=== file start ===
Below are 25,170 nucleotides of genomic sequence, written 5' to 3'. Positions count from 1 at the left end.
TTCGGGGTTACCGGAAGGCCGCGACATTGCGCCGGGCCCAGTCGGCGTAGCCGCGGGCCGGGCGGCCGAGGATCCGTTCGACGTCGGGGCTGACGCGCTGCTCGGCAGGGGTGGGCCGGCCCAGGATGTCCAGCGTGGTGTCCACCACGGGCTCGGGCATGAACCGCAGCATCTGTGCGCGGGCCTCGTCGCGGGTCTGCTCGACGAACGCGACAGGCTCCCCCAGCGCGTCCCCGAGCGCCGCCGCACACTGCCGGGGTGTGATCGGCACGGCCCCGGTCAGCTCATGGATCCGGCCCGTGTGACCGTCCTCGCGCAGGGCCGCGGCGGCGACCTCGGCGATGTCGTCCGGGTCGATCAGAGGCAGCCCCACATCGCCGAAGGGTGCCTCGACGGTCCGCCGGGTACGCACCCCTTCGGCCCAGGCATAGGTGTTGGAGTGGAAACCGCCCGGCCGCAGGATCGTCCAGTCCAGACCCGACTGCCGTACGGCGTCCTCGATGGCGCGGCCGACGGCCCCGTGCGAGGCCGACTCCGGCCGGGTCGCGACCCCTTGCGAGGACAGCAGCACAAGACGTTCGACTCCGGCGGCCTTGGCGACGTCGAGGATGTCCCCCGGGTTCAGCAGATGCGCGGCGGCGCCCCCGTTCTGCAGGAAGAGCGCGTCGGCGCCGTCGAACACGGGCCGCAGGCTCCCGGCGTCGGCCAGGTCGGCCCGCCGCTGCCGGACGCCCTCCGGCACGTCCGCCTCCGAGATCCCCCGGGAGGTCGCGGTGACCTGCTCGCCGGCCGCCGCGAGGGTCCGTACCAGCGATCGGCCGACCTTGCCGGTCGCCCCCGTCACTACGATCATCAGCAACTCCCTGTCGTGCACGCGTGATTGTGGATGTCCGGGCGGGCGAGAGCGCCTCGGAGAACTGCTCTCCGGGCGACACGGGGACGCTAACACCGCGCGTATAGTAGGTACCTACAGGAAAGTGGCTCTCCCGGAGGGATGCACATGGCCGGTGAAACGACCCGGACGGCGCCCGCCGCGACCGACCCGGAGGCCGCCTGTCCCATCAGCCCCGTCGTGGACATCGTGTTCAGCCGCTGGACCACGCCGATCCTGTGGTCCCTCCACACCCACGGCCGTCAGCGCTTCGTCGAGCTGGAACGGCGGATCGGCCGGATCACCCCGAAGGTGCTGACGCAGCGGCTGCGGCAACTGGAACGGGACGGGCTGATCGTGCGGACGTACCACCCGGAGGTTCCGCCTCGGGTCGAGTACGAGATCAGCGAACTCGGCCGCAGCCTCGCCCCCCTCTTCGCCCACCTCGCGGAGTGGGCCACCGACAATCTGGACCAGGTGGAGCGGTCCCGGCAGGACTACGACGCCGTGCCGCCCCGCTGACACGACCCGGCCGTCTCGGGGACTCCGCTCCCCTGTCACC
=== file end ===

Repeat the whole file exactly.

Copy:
Below are 25,170 nucleotides of genomic sequence, written 5' to 3'. Positions count from 1 at the left end.
TTCGGGGTTACCGGAAGGCCGCGACATTGCGCCGGGCCCAGTCGGCGTAGCCGCGGGCCGGGCGGCCGAGGATCCGTTCGACGTCGGGGCTGACGCGCTGCTCGGCAGGGGTGGGCCGGCCCAGGATGTCCAGCGTGGTGTCCACCACGGGCTCGGGCATGAACCGCAGCATCTGTGCGCGGGCCTCGTCGCGGGTCTGCTCGACGAACGCGACAGGCTCCCCCAGCGCGTCCCCGAGCGCCGCCGCACACTGCCGGGGTGTGATCGGCACGGCCCCGGTCAGCTCATGGATCCGGCCCGTGTGACCGTCCTCGCGCAGGGCCGCGGCGGCGACCTCGGCGATGTCGTCCGGGTCGATCAGAGGCAGCCCCACATCGCCGAAGGGTGCCTCGACGGTCCGCCGGGTACGCACCCCTTCGGCCCAGGCATAGGTGTTGGAGTGGAAACCGCCCGGCCGCAGGATCGTCCAGTCCAGACCCGACTGCCGTACGGCGTCCTCGATGGCGCGGCCGACGGCCCCGTGCGAGGCCGACTCCGGCCGGGTCGCGACCCCTTGCGAGGACAGCAGCACAAGACGTTCGACTCCGGCGGCCTTGGCGACGTCGAGGATGTCCCCCGGGTTCAGCAGATGCGCGGCGGCGCCCCCGTTCTGCAGGAAGAGCGCGTCGGCGCCGTCGAACACGGGCCGCAGGCTCCCGGCGTCGGCCAGGTCGGCCCGCCGCTGCCGGACGCCCTCCGGCACGTCCGCCTCCGAGATCCCCCGGGAGGTCGCGGTGACCTGCTCGCCGGCCGCCGCGAGGGTCCGTACCAGCGATCGGCCGACCTTGCCGGTCGCCCCCGTCACTACGATCATCAGCAACTCCCTGTCGTGCACGCGTGATTGTGGATGTCCGGGCGGGCGAGAGCGCCTCGGAGAACTGCTCTCCGGGCGACACGGGGACGCTAACACCGCGCGTATAGTAGGTACCTACAGGAAAGTGGCTCTCCCGGAGGGATGCACATGGCCGGTGAAACGACCCGGACGGCGCCCGCCGCGACCGACCCGGAGGCCGCCTGTCCCATCAGCCCCGTCGTGGACATCGTGTTCAGCCGCTGGACCACGCCGATCCTGTGGTCCCTCCACACCCACGGCCGTCAGCGCTTCGTCGAGCTGGAACGGCGGATCGGCCGGATCACCCCGAAGGTGCTGACGCAGCGGCTGCGGCAACTGGAACGGGACGGGCTGATCGTGCGGACGTACCACCCGGAGGTTCCGCCTCGGGTCGAGTACGAGATCAGCGAACTCGGCCGCAGCCTCGCCCCCCTCTTCGCCCACCTCGCGGAGTGGGCCACCGACAATCTGGACCAGGTGGAGCGGTCCCGGCAGGACTACGACGCCGTGCCGCCCCGCTGACACGACCCGGCCGTCTCGGGGACTCCGCTCCCCTGTCACC